Sundance 2022: Fire of Love, Riotsville, USA, La Guerra Civil | Parties and Awards


Katia and Maurice captured their work, and themselves, in photographs and footage that provide this documentary with its treasure trove of visuals. Hypnotic images of bubbling, bursting magma, earth tearing apart. But they were stars in front of the camera, too – embedded in the footage, a dry visual comedy that reminds you of everything Wes Anderson took from the eye and mind of a French documentarian. Not to mention the intrigue, danger, and adventure that surrounds them. by Sara Doserfire of love” celebrates them not just as volcanologists or devoted lovers, but as extraordinary visual storytellers.

“Fire of Love” tells the story of their adventures, of finding volcanoes and documenting them. This homage is a mostly peaceful meditative experience, with death just below the surface – early in the film he talks about how they would pass on one of their expeditions, but leaves that alone until later. Doser treats the story with immense care, and its multi-image collages, montages, and many outbursts of natural humor are complemented by a score by Air’s Nicolas Godin that adds to its heartfelt whimsy. Forming a kind of love letter to a couple we know from the past, the narration read by Miranda July makes you appreciate each melancholic stanza (“Alone they can only dream of volcanoes; together they can reach them.”) a documentary can give you ways to appreciate volcanoes, as well as a healthy relationship.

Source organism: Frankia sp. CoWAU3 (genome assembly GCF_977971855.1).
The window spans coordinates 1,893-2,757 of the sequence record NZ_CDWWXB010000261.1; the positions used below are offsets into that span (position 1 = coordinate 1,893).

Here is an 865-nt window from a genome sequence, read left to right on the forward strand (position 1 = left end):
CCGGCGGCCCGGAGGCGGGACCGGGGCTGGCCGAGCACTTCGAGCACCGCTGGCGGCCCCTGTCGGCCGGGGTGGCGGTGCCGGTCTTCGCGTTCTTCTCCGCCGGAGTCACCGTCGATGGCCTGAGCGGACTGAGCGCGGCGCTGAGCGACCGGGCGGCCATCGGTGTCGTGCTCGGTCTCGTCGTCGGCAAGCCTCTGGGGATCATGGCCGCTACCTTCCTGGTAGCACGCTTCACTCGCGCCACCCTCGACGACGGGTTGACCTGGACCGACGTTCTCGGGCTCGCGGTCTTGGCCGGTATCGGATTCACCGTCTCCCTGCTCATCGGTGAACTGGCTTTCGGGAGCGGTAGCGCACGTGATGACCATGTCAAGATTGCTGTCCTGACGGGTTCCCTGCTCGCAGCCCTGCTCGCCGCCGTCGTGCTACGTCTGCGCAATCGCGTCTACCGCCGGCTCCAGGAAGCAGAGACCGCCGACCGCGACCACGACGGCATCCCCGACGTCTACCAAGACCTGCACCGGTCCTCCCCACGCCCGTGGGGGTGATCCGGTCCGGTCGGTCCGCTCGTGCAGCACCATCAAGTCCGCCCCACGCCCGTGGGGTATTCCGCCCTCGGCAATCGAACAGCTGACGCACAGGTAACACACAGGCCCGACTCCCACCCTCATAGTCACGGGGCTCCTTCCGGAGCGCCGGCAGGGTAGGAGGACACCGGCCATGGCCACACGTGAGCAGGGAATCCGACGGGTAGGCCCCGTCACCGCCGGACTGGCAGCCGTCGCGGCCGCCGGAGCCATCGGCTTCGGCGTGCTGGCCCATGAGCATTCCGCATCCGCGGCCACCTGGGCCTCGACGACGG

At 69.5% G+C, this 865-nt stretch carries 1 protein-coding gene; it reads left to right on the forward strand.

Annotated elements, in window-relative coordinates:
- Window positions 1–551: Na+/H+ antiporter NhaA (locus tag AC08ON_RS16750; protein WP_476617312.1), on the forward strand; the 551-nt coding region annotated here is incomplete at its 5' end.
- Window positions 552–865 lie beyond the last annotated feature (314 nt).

In a way you can imagine Katia and Maurice would be proud of, the documentary conveys information about volcanoes – the safest reds, the most dangerous grays; the difference between magma and lava, but through its observational approach. It has to be one of the most heartwarming films about scientists ever made, especially since it still honors the burning nature of their shared passion.

Riotville, United States‘, a documentary screening in the festival’s NEXT experimental category, is made up entirely of archival footage recorded by the U.S. military and for news broadcasts from the late 1960s. Its footage comes back to us, as Sierra Pettengill (credited as director and archival researcher) gives us a carefully curated tour through the American police creed of “law and order.” This “law and order” is represented by an austere microcosm – a fake main street created by the military, to practice riot control and fan the fires of police power.


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